Archive for April 11th, 2010

Training at Basecamp

The latest from RMI guide, Chad Peele…

April 11, 2010
17,575 ft.

We woke up to yet another beautiful and sunny day at Everest Base Camp. The team is still settling into the increased altitude and we are slowly ramping up our activity level in preparation for moving through the Khumbu Ice Fall. Today, we focused on ladder training as we will have numerous ladders bridging gaping crevasses and seracs between Basecamp and Camp One. Dave Hahn and Leif Whittaker decided to go for a short hike into the icefall to do their ladder practice while the rest of the team stayed in camp and created a simulated course. We rigged several ladders over the glacial rocks to simulate the icefall in which we practiced walking up and down the shaky ladders. For starters, we began in our trekking shoes stepping from rung to rung getting used to the shake and wobble of the aluminum ladders. Once everyone felt comfortable with this, we put on our stiff 8,000 meter boots and ran the course again. After this, we continued our progression and added roped hand lines while wearing crampons which best replicates the actual movement during icefall travel. With the addition of hand lines, we were able to steepen the ladder grade for both uphill and downhill travel and even practiced several “emergency” scenarios. One scenario involved stopping mid crossing and kneeling down on the ladder rungs to re-attach a crampon that had “accidentally” popped off. Although this was not a very likely scenario, it had the advantage of addressing a “possibility” while increasing confidence and agility.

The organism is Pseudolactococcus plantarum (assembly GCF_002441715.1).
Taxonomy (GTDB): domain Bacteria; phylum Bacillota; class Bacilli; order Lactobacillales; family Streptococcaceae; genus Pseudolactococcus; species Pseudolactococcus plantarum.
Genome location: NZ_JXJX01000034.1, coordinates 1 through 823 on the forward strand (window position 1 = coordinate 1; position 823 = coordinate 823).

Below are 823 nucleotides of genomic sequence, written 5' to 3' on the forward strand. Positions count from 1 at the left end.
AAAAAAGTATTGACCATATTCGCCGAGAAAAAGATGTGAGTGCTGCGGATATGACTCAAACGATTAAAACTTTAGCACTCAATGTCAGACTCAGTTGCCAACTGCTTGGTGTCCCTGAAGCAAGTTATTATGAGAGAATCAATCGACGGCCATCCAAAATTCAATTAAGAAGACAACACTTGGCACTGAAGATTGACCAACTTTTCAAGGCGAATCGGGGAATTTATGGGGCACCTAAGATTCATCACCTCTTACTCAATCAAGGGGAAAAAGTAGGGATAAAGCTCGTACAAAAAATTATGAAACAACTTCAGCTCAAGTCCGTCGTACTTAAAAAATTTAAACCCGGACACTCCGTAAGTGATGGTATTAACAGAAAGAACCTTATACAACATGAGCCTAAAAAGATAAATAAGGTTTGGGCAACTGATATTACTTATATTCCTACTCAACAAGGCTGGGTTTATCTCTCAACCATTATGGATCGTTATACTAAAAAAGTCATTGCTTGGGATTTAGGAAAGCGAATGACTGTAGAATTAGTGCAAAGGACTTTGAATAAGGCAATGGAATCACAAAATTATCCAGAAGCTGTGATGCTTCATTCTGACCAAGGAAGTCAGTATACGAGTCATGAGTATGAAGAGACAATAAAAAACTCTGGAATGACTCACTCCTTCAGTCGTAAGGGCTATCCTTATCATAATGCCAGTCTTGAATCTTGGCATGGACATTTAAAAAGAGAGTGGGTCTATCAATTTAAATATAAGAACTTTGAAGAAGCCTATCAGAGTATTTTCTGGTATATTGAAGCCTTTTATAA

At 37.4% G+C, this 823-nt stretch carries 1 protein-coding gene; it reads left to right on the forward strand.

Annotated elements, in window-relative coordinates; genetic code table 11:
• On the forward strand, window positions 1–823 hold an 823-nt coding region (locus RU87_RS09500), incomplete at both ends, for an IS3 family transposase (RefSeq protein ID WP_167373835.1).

Everyone did a great job showing skill and balance and we are all looking forward to moving higher onto the mountain.

Chad Peele

Wendy on a ladder in the Khumbu Icefalls - Everest 2009

Wendy on a ladder in the Khumbu Icefalls - Everest 2009


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April 2010

About Wendy Booker

In June of 1998, this 55 year old mother of three was diagnosed with relapsing-remitting MS after experiencing balance problems, blurred vision and numbness on her left side. When first diagnosed, Wendy was devastated. But it took very little time for her to transform anguish into inspiration. She immediately turned her hobby of casual running into a continuous pursuit and has now completed nine marathons.

Mountain climbing became the next conquest. Wendy learned about a team of mountain climbers with Multiple Sclerosis who were attempting to climb Mt. McKinley (Denali) in Alaska. With no previous climbing experience, she dedicated a year to hard training and set off with them in 2002. Although weather conditions prohibited the team from completing, Wendy attempted the summit again in 2004 on her own and she succeeded!

The feeling of accomplishment she experienced propelled her next aspiration: to climb the highest mountain on each continent. Just five years later, Wendy Booker has successfully reached the top of six of The Seven Summits – Mt. Kilimanjaro, Mt. McKinley, Mt. Elbrus, Mt. Aconcagua, Mt. Vinson Massif and Mt. Kosciuszko. Mt. Everest, the highest mountain on earth, still awaits for 2010.